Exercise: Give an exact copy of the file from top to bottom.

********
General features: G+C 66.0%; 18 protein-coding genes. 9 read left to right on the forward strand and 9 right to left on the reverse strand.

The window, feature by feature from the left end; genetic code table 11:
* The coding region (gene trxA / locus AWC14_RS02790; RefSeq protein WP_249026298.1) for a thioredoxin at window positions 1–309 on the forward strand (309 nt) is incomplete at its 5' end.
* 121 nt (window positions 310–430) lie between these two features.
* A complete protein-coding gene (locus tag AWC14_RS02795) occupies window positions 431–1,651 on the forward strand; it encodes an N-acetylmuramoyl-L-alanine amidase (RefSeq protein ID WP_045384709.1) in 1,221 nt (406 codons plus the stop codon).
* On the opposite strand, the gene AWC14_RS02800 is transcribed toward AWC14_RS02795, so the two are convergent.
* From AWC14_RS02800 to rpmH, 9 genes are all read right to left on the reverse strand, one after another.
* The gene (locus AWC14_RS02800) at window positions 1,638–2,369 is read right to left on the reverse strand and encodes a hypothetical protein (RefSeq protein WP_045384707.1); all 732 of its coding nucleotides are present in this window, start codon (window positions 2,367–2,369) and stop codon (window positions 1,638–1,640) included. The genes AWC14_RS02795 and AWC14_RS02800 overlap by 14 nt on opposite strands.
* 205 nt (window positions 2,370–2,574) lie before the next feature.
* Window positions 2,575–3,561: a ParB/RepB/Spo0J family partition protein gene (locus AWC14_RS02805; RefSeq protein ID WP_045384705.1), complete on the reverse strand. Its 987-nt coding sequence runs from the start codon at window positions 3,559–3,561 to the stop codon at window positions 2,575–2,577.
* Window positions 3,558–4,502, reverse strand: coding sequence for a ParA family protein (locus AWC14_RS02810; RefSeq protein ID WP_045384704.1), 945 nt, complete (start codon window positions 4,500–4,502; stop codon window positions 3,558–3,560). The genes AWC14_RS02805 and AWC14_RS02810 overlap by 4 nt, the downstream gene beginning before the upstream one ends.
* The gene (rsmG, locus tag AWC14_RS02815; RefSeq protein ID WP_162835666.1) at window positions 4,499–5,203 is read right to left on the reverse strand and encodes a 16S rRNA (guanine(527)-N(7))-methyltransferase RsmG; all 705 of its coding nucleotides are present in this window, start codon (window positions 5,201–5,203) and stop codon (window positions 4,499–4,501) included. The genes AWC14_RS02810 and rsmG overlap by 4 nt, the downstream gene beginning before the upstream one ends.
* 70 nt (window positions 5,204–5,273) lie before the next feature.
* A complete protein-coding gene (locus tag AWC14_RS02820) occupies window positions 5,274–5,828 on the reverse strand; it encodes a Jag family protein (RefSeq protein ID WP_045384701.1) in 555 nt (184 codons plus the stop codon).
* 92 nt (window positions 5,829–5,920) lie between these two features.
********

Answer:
General features: G+C 66.0%; 18 protein-coding genes. 9 read left to right on the forward strand and 9 right to left on the reverse strand.

The window, feature by feature from the left end; genetic code table 11:
* The coding region (gene trxA / locus AWC14_RS02790; RefSeq protein WP_249026298.1) for a thioredoxin at window positions 1–309 on the forward strand (309 nt) is incomplete at its 5' end.
* 121 nt (window positions 310–430) lie between these two features.
* A complete protein-coding gene (locus tag AWC14_RS02795) occupies window positions 431–1,651 on the forward strand; it encodes an N-acetylmuramoyl-L-alanine amidase (RefSeq protein ID WP_045384709.1) in 1,221 nt (406 codons plus the stop codon).
* On the opposite strand, the gene AWC14_RS02800 is transcribed toward AWC14_RS02795, so the two are convergent.
* From AWC14_RS02800 to rpmH, 9 genes are all read right to left on the reverse strand, one after another.
* The gene (locus AWC14_RS02800) at window positions 1,638–2,369 is read right to left on the reverse strand and encodes a hypothetical protein (RefSeq protein WP_045384707.1); all 732 of its coding nucleotides are present in this window, start codon (window positions 2,367–2,369) and stop codon (window positions 1,638–1,640) included. The genes AWC14_RS02795 and AWC14_RS02800 overlap by 14 nt on opposite strands.
* 205 nt (window positions 2,370–2,574) lie before the next feature.
* Window positions 2,575–3,561: a ParB/RepB/Spo0J family partition protein gene (locus AWC14_RS02805; RefSeq protein ID WP_045384705.1), complete on the reverse strand. Its 987-nt coding sequence runs from the start codon at window positions 3,559–3,561 to the stop codon at window positions 2,575–2,577.
* Window positions 3,558–4,502, reverse strand: coding sequence for a ParA family protein (locus AWC14_RS02810; RefSeq protein ID WP_045384704.1), 945 nt, complete (start codon window positions 4,500–4,502; stop codon window positions 3,558–3,560). The genes AWC14_RS02805 and AWC14_RS02810 overlap by 4 nt, the downstream gene beginning before the upstream one ends.
* The gene (rsmG, locus tag AWC14_RS02815; RefSeq protein ID WP_162835666.1) at window positions 4,499–5,203 is read right to left on the reverse strand and encodes a 16S rRNA (guanine(527)-N(7))-methyltransferase RsmG; all 705 of its coding nucleotides are present in this window, start codon (window positions 5,201–5,203) and stop codon (window positions 4,499–4,501) included. The genes AWC14_RS02810 and rsmG overlap by 4 nt, the downstream gene beginning before the upstream one ends.
* 70 nt (window positions 5,204–5,273) lie before the next feature.
* A complete protein-coding gene (locus tag AWC14_RS02820) occupies window positions 5,274–5,828 on the reverse strand; it encodes a Jag family protein (RefSeq protein ID WP_045384701.1) in 555 nt (184 codons plus the stop codon).
* 92 nt (window positions 5,829–5,920) lie between these two features.